Low Cost Aqueous Redox Flow Batteries Employing Sustainable Organic Anolytes
Tuesday, 26 May 2015: 15:00
Buckingham (Hilton Chicago)
Redox flow battery (RFB) represents one of the most promising technologies for large-scale stationary energy storage up to MW (power) or MWh (energy) and has attracted increasingly popularity among academic and industrial research groups. There are many attractive technic advantages of RFB including decoupling of energy storage and power output, exceptional design flexibility, excellent scalability and modularity, long service life, high efficiency, etc. These technic merits make RFB a well-suitable choice to stabilize the power grid and overcome the intermittency of renewable energy sources (e.g. solar, wind, and hydroelectricity). We have recently identified a class of sustainable and low cost redox active organic
anolytes for aquesous RFBs. In this presentation, we will report our progress on the electrochemical studies of the novel organic anolytes and their flow cell performance in combination with low cost catholytes, e.g. FeCl2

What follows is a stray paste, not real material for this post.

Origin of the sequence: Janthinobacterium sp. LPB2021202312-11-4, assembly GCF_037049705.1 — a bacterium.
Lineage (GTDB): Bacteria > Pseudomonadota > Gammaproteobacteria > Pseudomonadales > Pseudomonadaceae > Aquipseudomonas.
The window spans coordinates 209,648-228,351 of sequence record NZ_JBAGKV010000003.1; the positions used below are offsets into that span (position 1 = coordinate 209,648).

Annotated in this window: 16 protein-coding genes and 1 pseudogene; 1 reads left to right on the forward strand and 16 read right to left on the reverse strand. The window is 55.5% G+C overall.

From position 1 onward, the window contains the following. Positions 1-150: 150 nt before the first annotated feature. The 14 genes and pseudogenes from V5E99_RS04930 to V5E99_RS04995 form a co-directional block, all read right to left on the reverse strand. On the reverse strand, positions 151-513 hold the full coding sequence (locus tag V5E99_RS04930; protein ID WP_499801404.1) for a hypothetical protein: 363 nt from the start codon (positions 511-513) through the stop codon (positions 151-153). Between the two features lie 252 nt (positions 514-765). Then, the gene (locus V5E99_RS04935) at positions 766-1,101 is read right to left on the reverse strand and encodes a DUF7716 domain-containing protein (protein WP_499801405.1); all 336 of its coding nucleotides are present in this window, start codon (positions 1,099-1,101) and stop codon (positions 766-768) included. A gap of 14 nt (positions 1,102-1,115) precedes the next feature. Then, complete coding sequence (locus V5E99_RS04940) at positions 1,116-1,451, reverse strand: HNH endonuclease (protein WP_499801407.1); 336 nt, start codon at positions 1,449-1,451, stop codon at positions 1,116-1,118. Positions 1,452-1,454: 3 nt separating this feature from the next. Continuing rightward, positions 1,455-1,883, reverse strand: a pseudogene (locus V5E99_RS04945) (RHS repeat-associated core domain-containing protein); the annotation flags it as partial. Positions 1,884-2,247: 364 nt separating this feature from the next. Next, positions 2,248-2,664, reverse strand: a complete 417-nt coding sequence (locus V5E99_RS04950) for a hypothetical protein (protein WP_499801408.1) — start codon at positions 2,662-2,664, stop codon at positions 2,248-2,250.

. ARFBs employing low cost anolytes and catholytes hold promise in replacement of traditional vanadium aqueous RFB (VRFB), which is limited for wide implementation by the low abundance and high cost of vanadium
We acknowledge financial support from the U.S. Department of Energy’s (DOE’s) Office of Electricity Delivery and Energy Reliability (OE) (under Contract No. 57558). Pacific Northwest National Laboratory is operated by Battelle for the U.S. Department of Energy.